Guidelines for Parents of New Drivers
Young drivers out-number, out-travel, out-crash and die more frequently in crashes than any other group of drivers. Fortunately, there’s a lot you can do to prevent this right now.
Your Involvement is the Key
It’s a fact; when parents get directly involved in helping their teens to develop safe, responsible driving skills, something amazing happens. The possibility for crashes, injuries, and deaths decreases. And it keeps going down even after your teen is licensed – as long as you continue to offer guidance and supervision. So as a parent, your influence can literally be a lifesaver – both your teen’s life and the lives of other drivers.
Why Rookie Drivers are at Risk
- Operating a complex motor vehicle is a brand-new experience for teens.
- Their search, scan and reaction abilities are much less developed.
- They see hazards as less dangerous than they really are.
- Teens like to drive with other teens, which can be distracting and lead to thrill seeking.
What You Can Do
- Set a Good Example
Your young driver will copy your driving habits. If you don’t obey traffic laws, buckle up, keep your cool in traffic, drive speed limits, or stay off the cell phone behind the wheel, they won’t either.
- Be a Teacher
Teach your new drivers about driving and the technology behind it. Show them the proper sitting distance from a steering wheel or an airbag. Discuss the differences in handling four-wheel drive, front-wheel drive, and rear-wheel drive vehicles. Demonstrate how anti-lock braking systems (ABS) work. Point out what to look for – traffic signs, bad drivers, emergencies, and more, as you drive with them.
- Supervise Practice Driving
Give your teen as much supervised practice as possible on different roads, in different weather, and in all kinds of driving conditions – even after your teen receives a license.
- Monitor and Restrict
Parents who control driving privileges – when, how often, and under what conditions – have safer teen drivers. Studies show that teens are less likely to take risks if schoolwork and grades are monitored, ground rules are established, and parental relationships with friends are good. On the other hand, teens with lenient parental driving restrictions are more likely to have more traffic violations and crashes.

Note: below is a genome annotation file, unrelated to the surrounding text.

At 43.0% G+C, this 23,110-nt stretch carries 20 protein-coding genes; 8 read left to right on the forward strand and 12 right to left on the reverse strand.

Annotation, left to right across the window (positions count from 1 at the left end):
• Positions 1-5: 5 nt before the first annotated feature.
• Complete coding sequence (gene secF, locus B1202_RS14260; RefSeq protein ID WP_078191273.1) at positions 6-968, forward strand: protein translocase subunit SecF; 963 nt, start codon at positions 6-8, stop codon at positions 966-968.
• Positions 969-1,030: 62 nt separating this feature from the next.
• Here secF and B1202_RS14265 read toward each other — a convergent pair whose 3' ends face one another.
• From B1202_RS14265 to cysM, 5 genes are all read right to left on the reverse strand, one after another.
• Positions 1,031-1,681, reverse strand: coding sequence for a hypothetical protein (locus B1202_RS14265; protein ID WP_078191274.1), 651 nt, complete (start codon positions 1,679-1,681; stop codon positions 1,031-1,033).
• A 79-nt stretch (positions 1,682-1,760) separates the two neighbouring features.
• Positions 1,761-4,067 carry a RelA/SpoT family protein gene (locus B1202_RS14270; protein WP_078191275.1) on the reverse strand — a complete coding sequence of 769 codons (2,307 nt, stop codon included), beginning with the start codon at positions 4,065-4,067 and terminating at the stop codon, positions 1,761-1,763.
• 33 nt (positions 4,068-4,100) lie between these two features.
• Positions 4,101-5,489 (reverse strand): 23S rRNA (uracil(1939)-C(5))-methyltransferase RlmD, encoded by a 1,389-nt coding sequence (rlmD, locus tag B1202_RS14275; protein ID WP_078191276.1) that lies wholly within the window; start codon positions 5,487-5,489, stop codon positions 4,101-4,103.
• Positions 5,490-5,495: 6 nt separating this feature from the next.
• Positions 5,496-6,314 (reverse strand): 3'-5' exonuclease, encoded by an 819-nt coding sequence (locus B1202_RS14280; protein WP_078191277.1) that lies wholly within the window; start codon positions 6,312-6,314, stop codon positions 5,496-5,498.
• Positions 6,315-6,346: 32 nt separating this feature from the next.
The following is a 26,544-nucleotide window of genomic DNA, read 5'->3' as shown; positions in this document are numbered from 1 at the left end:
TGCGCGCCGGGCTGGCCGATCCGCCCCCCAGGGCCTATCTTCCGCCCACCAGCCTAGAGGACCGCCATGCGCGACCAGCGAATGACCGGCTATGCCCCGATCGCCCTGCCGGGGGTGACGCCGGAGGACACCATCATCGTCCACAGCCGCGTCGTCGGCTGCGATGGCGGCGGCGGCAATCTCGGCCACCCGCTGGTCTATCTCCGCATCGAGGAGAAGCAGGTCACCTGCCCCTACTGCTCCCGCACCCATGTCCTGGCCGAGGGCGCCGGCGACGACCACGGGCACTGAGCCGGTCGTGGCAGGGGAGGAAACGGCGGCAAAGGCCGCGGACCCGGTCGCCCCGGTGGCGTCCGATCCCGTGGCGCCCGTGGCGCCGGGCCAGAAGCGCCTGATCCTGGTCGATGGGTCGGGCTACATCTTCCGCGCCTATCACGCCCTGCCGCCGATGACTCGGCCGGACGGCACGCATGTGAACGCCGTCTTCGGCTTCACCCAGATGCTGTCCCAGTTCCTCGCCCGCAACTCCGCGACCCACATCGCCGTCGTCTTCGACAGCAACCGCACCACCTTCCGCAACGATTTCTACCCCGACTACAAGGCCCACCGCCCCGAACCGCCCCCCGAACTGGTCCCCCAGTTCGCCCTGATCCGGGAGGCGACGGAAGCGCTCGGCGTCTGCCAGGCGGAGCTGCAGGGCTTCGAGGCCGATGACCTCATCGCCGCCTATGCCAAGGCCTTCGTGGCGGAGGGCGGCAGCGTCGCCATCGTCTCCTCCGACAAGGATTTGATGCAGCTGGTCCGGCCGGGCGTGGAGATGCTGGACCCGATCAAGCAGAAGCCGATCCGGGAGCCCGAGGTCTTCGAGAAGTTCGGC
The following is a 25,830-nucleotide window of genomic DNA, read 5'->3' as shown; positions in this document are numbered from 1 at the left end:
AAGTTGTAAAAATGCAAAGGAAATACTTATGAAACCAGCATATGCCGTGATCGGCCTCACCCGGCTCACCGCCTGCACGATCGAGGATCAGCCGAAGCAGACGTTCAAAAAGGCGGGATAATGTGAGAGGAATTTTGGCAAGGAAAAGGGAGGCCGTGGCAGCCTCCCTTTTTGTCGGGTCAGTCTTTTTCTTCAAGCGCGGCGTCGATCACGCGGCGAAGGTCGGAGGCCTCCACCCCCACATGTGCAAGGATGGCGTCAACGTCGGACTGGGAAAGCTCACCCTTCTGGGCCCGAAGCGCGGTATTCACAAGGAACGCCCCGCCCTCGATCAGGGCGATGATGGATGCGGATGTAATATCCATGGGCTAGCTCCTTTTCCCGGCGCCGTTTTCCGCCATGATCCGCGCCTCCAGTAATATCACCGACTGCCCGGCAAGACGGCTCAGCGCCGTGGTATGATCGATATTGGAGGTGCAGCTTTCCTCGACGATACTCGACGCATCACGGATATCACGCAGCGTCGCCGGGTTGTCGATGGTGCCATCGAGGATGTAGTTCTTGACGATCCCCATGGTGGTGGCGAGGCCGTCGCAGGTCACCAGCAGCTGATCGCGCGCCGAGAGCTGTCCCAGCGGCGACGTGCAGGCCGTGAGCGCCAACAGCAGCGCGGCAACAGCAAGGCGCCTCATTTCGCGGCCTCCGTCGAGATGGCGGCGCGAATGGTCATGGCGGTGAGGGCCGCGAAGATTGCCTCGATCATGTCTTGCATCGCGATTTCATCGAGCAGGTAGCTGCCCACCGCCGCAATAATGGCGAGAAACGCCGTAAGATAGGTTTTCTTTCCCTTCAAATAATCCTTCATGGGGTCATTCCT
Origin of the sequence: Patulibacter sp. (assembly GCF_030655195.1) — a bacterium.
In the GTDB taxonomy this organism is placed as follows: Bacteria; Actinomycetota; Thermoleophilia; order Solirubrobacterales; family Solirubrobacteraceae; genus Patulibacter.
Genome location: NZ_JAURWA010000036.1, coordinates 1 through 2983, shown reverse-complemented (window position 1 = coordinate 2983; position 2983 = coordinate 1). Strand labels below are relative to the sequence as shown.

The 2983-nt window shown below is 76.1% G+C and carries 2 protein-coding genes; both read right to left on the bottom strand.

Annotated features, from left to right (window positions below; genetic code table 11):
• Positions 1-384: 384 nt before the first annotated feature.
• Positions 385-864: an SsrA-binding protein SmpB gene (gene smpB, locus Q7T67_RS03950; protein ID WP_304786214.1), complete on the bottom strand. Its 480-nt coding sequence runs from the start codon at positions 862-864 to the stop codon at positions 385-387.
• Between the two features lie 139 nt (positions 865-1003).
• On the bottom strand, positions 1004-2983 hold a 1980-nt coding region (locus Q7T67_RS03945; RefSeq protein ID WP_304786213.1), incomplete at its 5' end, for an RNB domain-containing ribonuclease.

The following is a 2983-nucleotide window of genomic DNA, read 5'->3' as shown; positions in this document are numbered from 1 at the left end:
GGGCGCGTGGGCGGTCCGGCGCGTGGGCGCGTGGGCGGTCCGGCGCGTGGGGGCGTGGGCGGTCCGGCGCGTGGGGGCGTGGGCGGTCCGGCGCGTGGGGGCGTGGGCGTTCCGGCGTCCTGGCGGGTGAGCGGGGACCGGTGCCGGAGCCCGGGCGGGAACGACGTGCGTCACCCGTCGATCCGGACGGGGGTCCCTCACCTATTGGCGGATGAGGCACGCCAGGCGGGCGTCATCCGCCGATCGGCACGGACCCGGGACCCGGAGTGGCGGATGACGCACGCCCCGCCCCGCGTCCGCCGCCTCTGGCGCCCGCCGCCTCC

- Use a Parent-Teen Driving Agreement
A formal agreement between you and your teen should cover all driving rules and agreements, plus the consequences for breaking those rules. It should spell out everything from vehicle usage, financial responsibility, and geographic driving limits to school grades, number of passengers, and sanctions for alcohol or drug use and crashes. (Crossroads – The Maryland Parent-Teen Driving Agreement is available from the MVA.)
- Reduce Risks
Understand the possible risks that may tempt your young driver. Driving with other teen passengers, driving at night, driving under the influence of alcohol or drugs, speeding, and being inattentive are all dangerous actions that should be avoided.
- Think Safety First
While it may be less costly to purchase an old “clunker” for your young driver, your teen’s safety should be your first concern. Consider purchasing a new or used vehicle with good safety features – side impact as well as dashboard and steering wheel air bags, automatic door locks, and anti-lock braking system, traction control devices, and other technological improvements.
- Don’t Rush It
Parents often rush the licensing process for their teens to free up their own time – and to encourage their teens to run errands for them. However, driver education alone does not give a young driver the necessary experience behind the wheel. Remember – inexperience is the number one contributing factor to unsafe and potentially hazardous driving situations.
Get with the Program
As of July 1999, the State of Maryland adopted a new graduated licensing system that lets young drivers gradually move up through three levels of licensing: first a Learner's Permit, then a Provisional License, and then a full Driver's License.
Remember, driver education only teaches fundamental skills and knowledge. Parents, guardians and supervising drivers must do their part.
Statistics You Can Stop
- One in five teenage drivers has a crash in their first year of driving.
- Motor vehicle crashes are the leading cause of death for 15 – 20 year olds, accounting for more than 40 percent of fatalities.
- 3,608 drivers 15 – 20 years old were killed in 2001; in the last decade, more than 68,000 teens have died in crashes.
- Nearly half of the fatal crashes involving 16-year old drivers were single vehicle crashes.
- Twenty-five percent of drivers 15 – 20 years old who were killed in crashes in 2001 were considered intoxicated with a blood alcohol concentration of 0.08 or greater.
- The fatality rate for teenage drivers is about four times as high as the rate for drivers 25 to 69 years of age.
- For the teenage driver, the presence of one passenger almost doubles the risk of a fatal crash, compared to driving alone. With two or more passengers, the fatal crash risk is five times as high as driving alone.
Source: The National Highway Traffic Safety Administration and the Insurance Institute for Highway Safety. Statistics are nationwide.
Get Involved. Stay Involved.
The best person to teach your teen how to become a safe, responsible driver is you. Your wisdom, your guidance, and your continued involvement will not only make a big difference, it could save lives. The Maryland Motor Vehicle Administration is working with drivers to make sharing the road safer for everyone – especially our new drivers.